Name: Aralia elata* ‘Variegata’

Zones: 4–8

Size: 10 to 15 feet tall and 6 to 10 feet wide

Conditions: Full sun to partial shade; average to moist, well-drained soil

Native range: Northeastern Asia

First bloom: Mid to late summer

Perhaps this is a guilty pleasure and more of a diva than other plants listed, but variegated Japanese aralia is a plant that stops me in my tracks whenever I see it. At the height of summer, massive white flowers appear in huge panicles measuring 12 to 18 inches in diameter. The flowers are complemented by huge compound leaves that can approach 3 feet long. Cultivars like this are grafted onto root stock of the straight species, so care needs to be taken to control the nonvariegated suckers that often develop. There’s no denying that this tree is a bit high-maintenance; whether it’s worth the effort is up to you.


Sweetheart tree saves its best display for the end of summer

Sweetheart tree

Name: Euscaphis japonica

Zones: 6–8

Size: 12 to 20 feet tall and wide

Conditions: Full sun to partial shade; moderately moist, well-drained soil

Native range: China, Korea, Japan

First bloom: Late spring to early summer; showy seeds form in late summer

Sweetheart tree is actually an early summer bloomer, forming broad panicles of yellowish-white flowers. However, it is what happens next that will capture your attention. In the last part of summer, seedpods with a pink exterior and red interior begin to form, and as each pod opens it reveals a shiny black seed. As a fall finale, its shiny, compound leaves turn a coppery purple. Euscaphis is still being tested by gardeners to fully assess its garden worthiness, but my vote is yes.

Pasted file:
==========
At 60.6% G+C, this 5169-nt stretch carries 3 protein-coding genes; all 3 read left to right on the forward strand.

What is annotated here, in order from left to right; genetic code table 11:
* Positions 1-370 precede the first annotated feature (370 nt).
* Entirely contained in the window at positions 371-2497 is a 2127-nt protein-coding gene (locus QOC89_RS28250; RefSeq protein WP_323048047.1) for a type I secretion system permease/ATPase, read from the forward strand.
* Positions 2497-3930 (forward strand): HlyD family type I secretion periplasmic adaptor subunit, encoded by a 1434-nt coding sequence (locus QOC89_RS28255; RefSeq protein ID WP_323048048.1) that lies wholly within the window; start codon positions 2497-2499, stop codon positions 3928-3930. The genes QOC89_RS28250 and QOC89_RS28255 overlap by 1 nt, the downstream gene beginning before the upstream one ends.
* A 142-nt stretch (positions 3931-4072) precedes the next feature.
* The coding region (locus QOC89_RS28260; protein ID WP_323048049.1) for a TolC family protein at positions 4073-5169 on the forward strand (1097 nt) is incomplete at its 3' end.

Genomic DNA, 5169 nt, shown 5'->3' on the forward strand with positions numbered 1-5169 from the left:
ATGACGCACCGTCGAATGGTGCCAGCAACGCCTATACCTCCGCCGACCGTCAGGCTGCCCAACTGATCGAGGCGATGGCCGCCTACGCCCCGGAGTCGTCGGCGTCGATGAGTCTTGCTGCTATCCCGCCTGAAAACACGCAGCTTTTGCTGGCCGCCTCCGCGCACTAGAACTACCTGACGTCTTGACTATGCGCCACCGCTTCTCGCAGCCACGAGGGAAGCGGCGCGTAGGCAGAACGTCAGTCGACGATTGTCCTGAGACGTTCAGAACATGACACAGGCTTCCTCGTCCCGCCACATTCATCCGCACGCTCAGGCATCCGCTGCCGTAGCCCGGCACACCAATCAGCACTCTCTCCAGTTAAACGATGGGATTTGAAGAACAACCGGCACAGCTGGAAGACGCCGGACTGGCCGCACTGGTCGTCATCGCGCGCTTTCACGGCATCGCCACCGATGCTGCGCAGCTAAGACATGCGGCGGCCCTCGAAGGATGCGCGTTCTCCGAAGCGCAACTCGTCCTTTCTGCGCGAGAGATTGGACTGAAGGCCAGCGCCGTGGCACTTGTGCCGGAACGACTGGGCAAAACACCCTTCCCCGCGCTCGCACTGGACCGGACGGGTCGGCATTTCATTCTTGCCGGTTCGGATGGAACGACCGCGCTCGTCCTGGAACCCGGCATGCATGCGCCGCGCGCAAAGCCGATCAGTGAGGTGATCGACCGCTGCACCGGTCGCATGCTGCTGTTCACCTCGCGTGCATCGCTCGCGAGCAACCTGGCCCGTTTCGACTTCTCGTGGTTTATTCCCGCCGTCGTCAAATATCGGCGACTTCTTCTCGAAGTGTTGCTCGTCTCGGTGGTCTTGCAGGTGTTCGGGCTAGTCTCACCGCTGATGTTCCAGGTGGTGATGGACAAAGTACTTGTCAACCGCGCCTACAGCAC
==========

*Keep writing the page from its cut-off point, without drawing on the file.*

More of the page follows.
Sourwood is showy from midsummer through fall


Sourwood with fall foliage
Fall color. Photo: Nova Photo Graphik/gapphotos.com

Name: Oxydendrum arboretum

Zones: 5–9

Size: 20 to 30 feet tall and 10 to 15 feet wide

Conditions: Full sun to full shade; moist, organically rich, well-drained soil

Native range: Eastern United States

First bloom: Mid to late summer

Sourwood often blooms in early July here in the Southeast, and its relatively large, drooping panicles of bell-shaped flowers persist for several weeks. These are very charming in their own right, and when they fade you will get an extended period of interest as the seeds develop. Spent inflorescences ­remain present and beautiful through fall, and ­autumnal foliage coloration is spectacular with bright reds, purples, and yellows present on different populations. This tree is not fond of urban conditions or of being transplanted as a large specimen.

*Invasive Alert:

Japanese aralia (Aralia elata)

This plant is considered invasive in MD, NH, NJ, NY, and PA.

Please visit invasiveplantatlas.org for more information.

Andy Pulte, Ph.D., is a faculty member in the plant sciences department at the University of Tennessee.

Photos, except where noted: millettephotomedia.com